Once again we are right back to the myth-information bubbles that people fall into on Social Media. After viewing one anti-vaccine clip, the algorithms select more of the same and keep on doing so. Exposed to clip after clip after clip of utter fiction presented as fact and no exposure at all to the fact-based rebuttals, convinces some to be concerned about vaccines and so deeply invest emotionally in the mythology.
While Flat Earth believers might be deemed to be harmless cranks, the anti-vaccine movement is a serious threat to public health, hence some of the social media platforms are starting to respond. But why have they acted on this issue?
Here is what has just happened.
BBC (25th February): YouTube takes ads off ‘anti-vax’ video channels …
The video-sharing site said it took the step because many of the anti-vaccine channels were promoting “harmful or dangerous ” views.
“Any misinformation on medical topics is especially concerning,” it said in a statement.
Alongside the decision to remove ads, it said it was also trying to make “more authoritative content” easier to find on the benefits of vaccination and was also stopping anti-vaccine videos appearing in recommendation lists.
It was also planning to create “information panels” on pages that listed sources where people can fact-check information for themselves.
It said: “Like many algorithmic changes, these efforts will be gradual and will get more and more accurate over time.”
That’s rather an unusual step for them to take, so back to my question, why did they act?
… Nomad Health, a health tech company, told BuzzFeed News that it “does not support the anti-vaccination movement,” was “not aware of our ads running alongside anti-vaccination videos,” and would “take action to prevent it from happening in the future.”…
…“We will continue to remain off of the platform until those changes are made and are proven to be effective by other advertisers,” the Vitacost spokesperson said…
… “Upon learning of this, we immediately contacted YouTube to pull our ads from appearing not only on this channel but also to ensure related content that promulgates conspiracy theories is completely excluded,” said a spokesperson for Grammarly, a writing software company. “We have stringent exclusion filters in place with YouTube that we believed would exclude such channels. We’ve asked YouTube to ensure this does not happen again.”…
… Other companies that asked YouTube to stop their ads from appearing alongside anti-vax content include:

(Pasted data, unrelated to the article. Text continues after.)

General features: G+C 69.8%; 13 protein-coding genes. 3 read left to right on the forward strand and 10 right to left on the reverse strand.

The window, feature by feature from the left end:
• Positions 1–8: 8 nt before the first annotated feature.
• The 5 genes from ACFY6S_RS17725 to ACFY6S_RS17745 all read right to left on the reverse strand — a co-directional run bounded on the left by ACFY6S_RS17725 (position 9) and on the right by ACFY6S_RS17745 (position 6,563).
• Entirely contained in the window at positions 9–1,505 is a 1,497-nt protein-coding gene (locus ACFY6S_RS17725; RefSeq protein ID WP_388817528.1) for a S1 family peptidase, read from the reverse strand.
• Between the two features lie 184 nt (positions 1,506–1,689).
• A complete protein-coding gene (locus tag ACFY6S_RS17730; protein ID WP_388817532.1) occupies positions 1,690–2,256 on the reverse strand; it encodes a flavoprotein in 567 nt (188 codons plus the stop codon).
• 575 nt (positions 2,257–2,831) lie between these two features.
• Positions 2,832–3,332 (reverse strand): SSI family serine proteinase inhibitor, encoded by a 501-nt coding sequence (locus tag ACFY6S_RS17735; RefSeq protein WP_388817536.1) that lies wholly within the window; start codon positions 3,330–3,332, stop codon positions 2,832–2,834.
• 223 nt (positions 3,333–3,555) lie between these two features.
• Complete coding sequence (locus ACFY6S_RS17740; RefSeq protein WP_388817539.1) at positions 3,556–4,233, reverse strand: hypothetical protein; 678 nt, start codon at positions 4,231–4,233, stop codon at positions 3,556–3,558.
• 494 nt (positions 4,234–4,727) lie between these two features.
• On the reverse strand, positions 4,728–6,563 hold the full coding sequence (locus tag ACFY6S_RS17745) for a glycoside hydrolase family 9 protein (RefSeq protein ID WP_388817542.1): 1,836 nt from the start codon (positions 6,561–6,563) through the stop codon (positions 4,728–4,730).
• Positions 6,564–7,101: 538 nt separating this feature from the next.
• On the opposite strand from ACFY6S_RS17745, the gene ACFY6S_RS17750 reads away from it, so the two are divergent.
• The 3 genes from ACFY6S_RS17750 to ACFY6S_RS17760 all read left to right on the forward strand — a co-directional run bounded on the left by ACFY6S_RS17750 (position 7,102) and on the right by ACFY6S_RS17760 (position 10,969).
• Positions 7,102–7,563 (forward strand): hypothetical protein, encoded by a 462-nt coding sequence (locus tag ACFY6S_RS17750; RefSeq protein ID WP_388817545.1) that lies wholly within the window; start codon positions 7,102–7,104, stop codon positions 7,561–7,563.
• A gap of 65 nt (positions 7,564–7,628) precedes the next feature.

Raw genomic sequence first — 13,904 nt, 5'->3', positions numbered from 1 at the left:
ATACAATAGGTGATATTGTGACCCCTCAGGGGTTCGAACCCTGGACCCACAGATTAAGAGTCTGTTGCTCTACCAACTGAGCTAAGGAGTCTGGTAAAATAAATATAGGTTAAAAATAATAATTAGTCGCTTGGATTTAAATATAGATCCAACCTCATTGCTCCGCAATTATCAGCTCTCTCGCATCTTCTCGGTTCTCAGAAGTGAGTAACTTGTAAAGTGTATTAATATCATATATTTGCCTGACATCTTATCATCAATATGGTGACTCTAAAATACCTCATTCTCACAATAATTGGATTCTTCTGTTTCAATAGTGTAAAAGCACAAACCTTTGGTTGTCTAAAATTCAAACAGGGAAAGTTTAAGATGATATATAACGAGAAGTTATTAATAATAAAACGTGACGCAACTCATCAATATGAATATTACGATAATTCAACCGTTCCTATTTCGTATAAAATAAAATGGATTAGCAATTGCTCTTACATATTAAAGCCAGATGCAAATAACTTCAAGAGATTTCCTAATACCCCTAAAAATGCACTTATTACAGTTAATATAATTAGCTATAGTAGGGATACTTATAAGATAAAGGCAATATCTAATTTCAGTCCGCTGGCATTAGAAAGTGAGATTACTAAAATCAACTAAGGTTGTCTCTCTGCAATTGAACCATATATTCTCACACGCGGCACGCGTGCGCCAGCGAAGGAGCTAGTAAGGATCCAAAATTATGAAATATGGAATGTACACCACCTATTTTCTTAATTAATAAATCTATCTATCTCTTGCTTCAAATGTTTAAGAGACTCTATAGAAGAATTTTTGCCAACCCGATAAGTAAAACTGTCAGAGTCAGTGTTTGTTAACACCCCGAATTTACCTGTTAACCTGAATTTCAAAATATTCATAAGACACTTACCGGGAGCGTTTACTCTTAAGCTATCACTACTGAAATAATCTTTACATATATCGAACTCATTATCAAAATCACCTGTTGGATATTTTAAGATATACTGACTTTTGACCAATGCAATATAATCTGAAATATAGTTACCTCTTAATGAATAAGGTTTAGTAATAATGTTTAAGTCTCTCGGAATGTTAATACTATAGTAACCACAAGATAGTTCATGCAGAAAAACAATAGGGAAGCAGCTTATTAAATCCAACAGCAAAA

Brilliant Earth, a jewelry company, which said it has “made internal adjustments to our ad settings and will also follow up with our advertising partners to prevent our ads from appearing next to this content.”
CWCBExpo, a marijuana trade show, which said it would be “implementing strict guidelines on content placement and is eliminating hundreds of YouTube channels/videos and negative keywords.”
XTIVIA, which said it was “reviewing the ad placement,” which was “not [its] requested target.”
SolarWinds, a software company, which said the placement was unintentional and that it had “adjusted [its] filters to further refine the targeting of our ads on YouTube to better align with our targeted audience, MSPs and technology professionals.”
This has forced YouTube to take meaningful decisive action and to stop promoting utter crap. They have not acted out of the goodness of their hearts, but instead have responded to stem a financial impact.
It’s not just YouTube
Pinterest has blocked all searches on vaccinations to stop the spread of misinformation.
There has also been a political response
Following a measles outbreak, US Rep. Adam Schiff demanded last week that Facebook and Google, which owns YouTube, address the risks of the spread of medical misinformation about vaccines on their platforms. Facebook responded last week by saying it would take “steps to reduce the distribution of health-related misinformation on Facebook.”
One Last Thought
Nothing about any of this a storm in a teacup. It is a very serious issue.
… Few represent Madagascar’s tragedy more than Hasina Raharimandimby. Over three successive days in late January, three of her four children died of measles.
She had tried to get them vaccinated at her local clinic well before they became sick, but there were no vaccines to be had, she told CNN.
The epidemic has been particularly devastating for infants. Babies aged nine months and below account for 84 per cent of the deaths confirmed so far. Nearly all the rest of the mortalities have been of school-going children.
Madagascar’s epidemic is a warning of what could happen elsewhere, even in the rich world, if measles vaccinations rates do not rise. Global coverage has stalled at 85 per cent in recent years, well short of herd-protection levels. …
… Measles, which once killed 2.6m people a year before a vaccine developed in the 1960s began to make a difference, is again on the rise….
- Newsweek (28th February 2019): 9 ANTI-VAXXER MYTHS DEBUNKED
- Washington Post (25th February 2019): Anti-vaxxers face backlash as measles cases surge
- BBC (25th February 2019): YouTube takes ads off ‘anti-vax’ video channels
- Telegraph (20th Feb 2019): Clamour for vaccines as measles outbreak kills nearly 1,000 children in Madagascar
- BuzzFeed (22nd February 2019): YouTube Just Demonetized Anti-Vax Channels